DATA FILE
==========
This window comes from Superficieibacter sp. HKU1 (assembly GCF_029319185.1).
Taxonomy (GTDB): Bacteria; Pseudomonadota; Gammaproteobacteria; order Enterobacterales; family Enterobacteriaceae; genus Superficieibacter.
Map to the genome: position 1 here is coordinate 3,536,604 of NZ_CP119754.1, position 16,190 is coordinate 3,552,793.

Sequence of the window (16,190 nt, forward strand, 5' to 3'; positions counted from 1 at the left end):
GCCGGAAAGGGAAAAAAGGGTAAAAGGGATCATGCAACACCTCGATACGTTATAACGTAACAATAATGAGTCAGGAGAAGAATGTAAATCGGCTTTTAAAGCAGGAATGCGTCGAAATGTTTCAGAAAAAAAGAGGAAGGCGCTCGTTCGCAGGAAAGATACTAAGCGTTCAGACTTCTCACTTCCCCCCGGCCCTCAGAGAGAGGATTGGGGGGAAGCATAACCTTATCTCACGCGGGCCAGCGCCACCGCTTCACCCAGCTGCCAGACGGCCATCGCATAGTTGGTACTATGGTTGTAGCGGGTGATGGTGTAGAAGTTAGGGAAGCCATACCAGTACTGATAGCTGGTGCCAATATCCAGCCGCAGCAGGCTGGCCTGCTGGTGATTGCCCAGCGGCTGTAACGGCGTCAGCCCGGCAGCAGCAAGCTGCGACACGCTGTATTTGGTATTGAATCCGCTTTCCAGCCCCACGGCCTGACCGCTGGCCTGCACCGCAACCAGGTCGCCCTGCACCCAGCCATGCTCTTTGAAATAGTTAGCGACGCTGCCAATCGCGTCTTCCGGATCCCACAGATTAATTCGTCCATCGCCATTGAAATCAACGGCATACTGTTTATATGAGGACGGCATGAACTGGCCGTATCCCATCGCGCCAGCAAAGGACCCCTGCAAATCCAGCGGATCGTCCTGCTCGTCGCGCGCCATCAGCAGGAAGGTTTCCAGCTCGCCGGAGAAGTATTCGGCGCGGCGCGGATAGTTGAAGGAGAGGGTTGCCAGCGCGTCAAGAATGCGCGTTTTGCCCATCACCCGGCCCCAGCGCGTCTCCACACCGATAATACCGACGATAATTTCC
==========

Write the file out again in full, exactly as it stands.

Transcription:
This window comes from Superficieibacter sp. HKU1 (assembly GCF_029319185.1).
Taxonomy (GTDB): Bacteria; Pseudomonadota; Gammaproteobacteria; order Enterobacterales; family Enterobacteriaceae; genus Superficieibacter.
Map to the genome: position 1 here is coordinate 3,536,604 of NZ_CP119754.1, position 16,190 is coordinate 3,552,793.

Sequence of the window (16,190 nt, forward strand, 5' to 3'; positions counted from 1 at the left end):
GCCGGAAAGGGAAAAAAGGGTAAAAGGGATCATGCAACACCTCGATACGTTATAACGTAACAATAATGAGTCAGGAGAAGAATGTAAATCGGCTTTTAAAGCAGGAATGCGTCGAAATGTTTCAGAAAAAAAGAGGAAGGCGCTCGTTCGCAGGAAAGATACTAAGCGTTCAGACTTCTCACTTCCCCCCGGCCCTCAGAGAGAGGATTGGGGGGAAGCATAACCTTATCTCACGCGGGCCAGCGCCACCGCTTCACCCAGCTGCCAGACGGCCATCGCATAGTTGGTACTATGGTTGTAGCGGGTGATGGTGTAGAAGTTAGGGAAGCCATACCAGTACTGATAGCTGGTGCCAATATCCAGCCGCAGCAGGCTGGCCTGCTGGTGATTGCCCAGCGGCTGTAACGGCGTCAGCCCGGCAGCAGCAAGCTGCGACACGCTGTATTTGGTATTGAATCCGCTTTCCAGCCCCACGGCCTGACCGCTGGCCTGCACCGCAACCAGGTCGCCCTGCACCCAGCCATGCTCTTTGAAATAGTTAGCGACGCTGCCAATCGCGTCTTCCGGATCCCACAGATTAATTCGTCCATCGCCATTGAAATCAACGGCATACTGTTTATATGAGGACGGCATGAACTGGCCGTATCCCATCGCGCCAGCAAAGGACCCCTGCAAATCCAGCGGATCGTCCTGCTCGTCGCGCGCCATCAGCAGGAAGGTTTCCAGCTCGCCGGAGAAGTATTCGGCGCGGCGCGGATAGTTGAAGGAGAGGGTTGCCAGCGCGTCAAGAATGCGCGTTTTGCCCATCACCCGGCCCCAGCGCGTCTCCACACCGATAATACCGACGATAATTTCC